Melissa S.'s Reviews > The Hazards of Space Travel: A Tourist's Guide

The Hazards of Space Travel by Neil F. Comins
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Dec 05, 11

bookshelves: currently-reading, space-exploration, research-for-writing
I own a copy

I started reading this book off my Kindle for iPhone -- had bought it some time before -- as relaxing lunchtime reading at the Bear Tooth (Anchorage) the day before Thanksgiving. Really, I chose it because I was in the midst of NaNoWriMo, working on a story called "Cycler" & thinking about what my character Esti Gusev, born & bred on Mars, will experience when she takes a mag launcher into space for her trip to Earth. "Martian" is synonymous with "has lived her whole life at 1/3 of Earth's gravity" -- she's had to work her hiney off to get strong enough to withstand Earth gravity, much more so to take a launcher into space instead of riding the space elevator. So, what will it be for her to be pressed back into her seat at 2 or 3 times Earth g as she rises to orbit?

Much to my surprise, as I read the chapter in this book about gravity, I discovered that I'd had Esti work so hard that she was well-equipped to deal with the high g-force for that brief duration -- what really messes her up: microgravity. From low Mars orbit to rendezvous with the cycler in which she'll travel to Earth, she gets sick as a... well, not as a dog, but rather as sick as over one-half of all astronauts & cosmonauts who've ever been to space. What sickens them is a condition called Space Adaptation Syndrome, which is caused by physiological changes due to the lack of the force of gravity that the species of Earth evolved under.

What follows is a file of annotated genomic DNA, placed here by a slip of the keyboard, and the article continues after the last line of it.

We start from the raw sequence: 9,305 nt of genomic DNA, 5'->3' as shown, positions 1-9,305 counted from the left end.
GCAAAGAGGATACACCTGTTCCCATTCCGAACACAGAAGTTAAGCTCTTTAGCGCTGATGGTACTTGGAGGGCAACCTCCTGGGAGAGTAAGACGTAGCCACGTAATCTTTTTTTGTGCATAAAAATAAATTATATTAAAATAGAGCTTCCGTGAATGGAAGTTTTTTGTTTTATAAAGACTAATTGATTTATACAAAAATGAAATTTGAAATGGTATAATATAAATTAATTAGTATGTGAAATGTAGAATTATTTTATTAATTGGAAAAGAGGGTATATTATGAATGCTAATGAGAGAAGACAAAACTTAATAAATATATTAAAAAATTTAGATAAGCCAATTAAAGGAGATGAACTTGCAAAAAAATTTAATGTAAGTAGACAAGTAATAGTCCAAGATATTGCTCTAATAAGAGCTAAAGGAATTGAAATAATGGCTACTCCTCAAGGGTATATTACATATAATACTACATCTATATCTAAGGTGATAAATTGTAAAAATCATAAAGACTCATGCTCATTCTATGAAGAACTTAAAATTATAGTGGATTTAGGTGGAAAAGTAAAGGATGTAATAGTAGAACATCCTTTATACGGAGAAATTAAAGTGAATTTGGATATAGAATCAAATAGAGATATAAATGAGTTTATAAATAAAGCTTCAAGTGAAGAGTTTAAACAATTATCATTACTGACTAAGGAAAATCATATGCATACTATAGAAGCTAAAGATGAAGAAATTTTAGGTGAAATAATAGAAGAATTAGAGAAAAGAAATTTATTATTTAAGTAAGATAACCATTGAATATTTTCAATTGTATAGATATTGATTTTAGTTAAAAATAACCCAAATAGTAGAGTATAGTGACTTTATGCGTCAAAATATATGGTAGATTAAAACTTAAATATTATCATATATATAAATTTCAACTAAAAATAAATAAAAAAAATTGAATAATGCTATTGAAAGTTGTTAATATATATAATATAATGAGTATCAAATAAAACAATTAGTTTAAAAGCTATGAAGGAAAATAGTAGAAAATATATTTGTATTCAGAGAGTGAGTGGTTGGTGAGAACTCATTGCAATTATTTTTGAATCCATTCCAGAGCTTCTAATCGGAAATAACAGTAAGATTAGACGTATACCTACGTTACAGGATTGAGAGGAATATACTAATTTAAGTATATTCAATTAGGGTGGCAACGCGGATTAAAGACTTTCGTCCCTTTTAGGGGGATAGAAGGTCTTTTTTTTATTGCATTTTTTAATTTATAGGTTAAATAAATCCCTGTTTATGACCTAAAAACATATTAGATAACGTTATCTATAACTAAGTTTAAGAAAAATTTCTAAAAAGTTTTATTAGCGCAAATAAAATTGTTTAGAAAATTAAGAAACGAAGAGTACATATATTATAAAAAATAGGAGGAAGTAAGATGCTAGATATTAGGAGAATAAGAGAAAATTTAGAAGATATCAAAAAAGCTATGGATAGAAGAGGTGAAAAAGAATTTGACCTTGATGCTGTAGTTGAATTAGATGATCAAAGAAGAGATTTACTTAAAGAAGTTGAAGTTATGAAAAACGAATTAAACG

This discovery added whole new dimensions to Esti's experience in space, & her first days on the cycler. As if to underscore it, my digestive system on the day after Thanksgiving (but not because of Thanksgiving dinner: nobody else got sick -- had to be something else I ate) decided to channel Esti's digestive system. I.e., I felt pretty damn bad all that day, though fortunately I was not wearing a spacesuit helmet -- vomiting inside one, as Neil Comins points out, can be quite dangerous to one's health.

I got better, Esti got better, & the book has already proven invaluable as a research tool for my ongoing writing in my Cold/Long Dark story universe. I'm reading it all out of order, though. Right now I'm reading the stuff about radiation hazards in space. The radiation dangers are so extreme for long-term travel in space, that if I were to retain complete fidelity to science, I'd have to give up this story universe altogether. Therefore I will follow that tried & true method of all science fiction writers: I'll fudge a bit.

I've dinged off one star because some of the "Mack's Log" stories used to illustrate the science verge on the cheesy -- Neil Comins is, after all, an astronomer & science writer, not a storyteller. ;) But all else is good. This book is immensely readable, interestingly written, & is comprehensible to the intelligent non-scientist reader. I particularly recommend it to writers like me who might want to know a few things before they have their astronauts do something really stupid.

This is my review from partway through the book -- perhaps I'll write more later, after I've finished it. (I can't tell you how many pages I've read so far because I'm reading it out of order and in the Kindle for iPhone app, where there are no page numbers, must locations.)
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